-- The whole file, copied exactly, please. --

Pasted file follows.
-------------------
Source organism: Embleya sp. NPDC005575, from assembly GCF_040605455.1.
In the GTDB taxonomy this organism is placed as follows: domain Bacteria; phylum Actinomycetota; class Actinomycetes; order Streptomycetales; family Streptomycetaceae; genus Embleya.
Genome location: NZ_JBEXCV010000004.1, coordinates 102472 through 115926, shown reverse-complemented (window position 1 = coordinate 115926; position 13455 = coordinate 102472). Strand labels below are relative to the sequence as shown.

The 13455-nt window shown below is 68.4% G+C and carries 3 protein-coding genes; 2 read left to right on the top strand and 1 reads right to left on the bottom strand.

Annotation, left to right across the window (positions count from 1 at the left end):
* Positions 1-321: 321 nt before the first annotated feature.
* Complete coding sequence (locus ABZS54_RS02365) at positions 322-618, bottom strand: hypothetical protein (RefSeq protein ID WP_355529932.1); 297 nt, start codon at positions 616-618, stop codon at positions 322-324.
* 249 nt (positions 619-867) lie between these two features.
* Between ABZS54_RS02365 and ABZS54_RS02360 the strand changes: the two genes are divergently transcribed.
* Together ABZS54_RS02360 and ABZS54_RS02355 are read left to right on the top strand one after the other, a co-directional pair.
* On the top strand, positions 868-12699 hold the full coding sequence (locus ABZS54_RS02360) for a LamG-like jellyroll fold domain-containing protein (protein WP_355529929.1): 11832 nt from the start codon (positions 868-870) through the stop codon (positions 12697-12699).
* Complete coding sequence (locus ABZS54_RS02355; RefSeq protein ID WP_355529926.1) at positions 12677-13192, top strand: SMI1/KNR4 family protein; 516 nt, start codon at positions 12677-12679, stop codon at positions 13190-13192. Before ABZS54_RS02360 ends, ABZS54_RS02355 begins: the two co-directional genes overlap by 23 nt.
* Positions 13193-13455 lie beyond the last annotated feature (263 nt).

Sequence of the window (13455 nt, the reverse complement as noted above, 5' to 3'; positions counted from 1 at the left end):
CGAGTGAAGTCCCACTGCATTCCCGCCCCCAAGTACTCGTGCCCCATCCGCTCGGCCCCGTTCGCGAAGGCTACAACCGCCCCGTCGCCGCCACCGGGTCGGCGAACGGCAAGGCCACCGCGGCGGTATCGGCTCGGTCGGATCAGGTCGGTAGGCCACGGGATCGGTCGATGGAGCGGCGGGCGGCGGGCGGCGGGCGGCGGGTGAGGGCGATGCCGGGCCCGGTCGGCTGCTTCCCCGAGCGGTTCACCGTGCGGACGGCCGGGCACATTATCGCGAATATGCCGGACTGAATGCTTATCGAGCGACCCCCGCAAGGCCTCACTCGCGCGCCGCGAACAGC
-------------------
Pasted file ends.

Source organism: Embleya sp. NPDC005575, from assembly GCF_040605455.1.
In the GTDB taxonomy this organism is placed as follows: domain Bacteria; phylum Actinomycetota; class Actinomycetes; order Streptomycetales; family Streptomycetaceae; genus Embleya.
Genome location: NZ_JBEXCV010000004.1, coordinates 102472 through 115926, shown reverse-complemented (window position 1 = coordinate 115926; position 13455 = coordinate 102472). Strand labels below are relative to the sequence as shown.

The 13455-nt window shown below is 68.4% G+C and carries 3 protein-coding genes; 2 read left to right on the top strand and 1 reads right to left on the bottom strand.

Annotation, left to right across the window (positions count from 1 at the left end):
* Positions 1-321: 321 nt before the first annotated feature.
* Complete coding sequence (locus ABZS54_RS02365) at positions 322-618, bottom strand: hypothetical protein (RefSeq protein ID WP_355529932.1); 297 nt, start codon at positions 616-618, stop codon at positions 322-324.
* 249 nt (positions 619-867) lie between these two features.
* Between ABZS54_RS02365 and ABZS54_RS02360 the strand changes: the two genes are divergently transcribed.
* Together ABZS54_RS02360 and ABZS54_RS02355 are read left to right on the top strand one after the other, a co-directional pair.
* On the top strand, positions 868-12699 hold the full coding sequence (locus ABZS54_RS02360) for a LamG-like jellyroll fold domain-containing protein (protein WP_355529929.1): 11832 nt from the start codon (positions 868-870) through the stop codon (positions 12697-12699).
* Complete coding sequence (locus ABZS54_RS02355; RefSeq protein ID WP_355529926.1) at positions 12677-13192, top strand: SMI1/KNR4 family protein; 516 nt, start codon at positions 12677-12679, stop codon at positions 13190-13192. Before ABZS54_RS02360 ends, ABZS54_RS02355 begins: the two co-directional genes overlap by 23 nt.
* Positions 13193-13455 lie beyond the last annotated feature (263 nt).

Sequence of the window (13455 nt, the reverse complement as noted above, 5' to 3'; positions counted from 1 at the left end):
CGAGTGAAGTCCCACTGCATTCCCGCCCCCAAGTACTCGTGCCCCATCCGCTCGGCCCCGTTCGCGAAGGCTACAACCGCCCCGTCGCCGCCACCGGGTCGGCGAACGGCAAGGCCACCGCGGCGGTATCGGCTCGGTCGGATCAGGTCGGTAGGCCACGGGATCGGTCGATGGAGCGGCGGGCGGCGGGCGGCGGGCGGCGGGTGAGGGCGATGCCGGGCCCGGTCGGCTGCTTCCCCGAGCGGTTCACCGTGCGGACGGCCGGGCACATTATCGCGAATATGCCGGACTGAATGCTTATCGAGCGACCCCCGCAAGGCCTCACTCGCGCGCCGCGAACAGC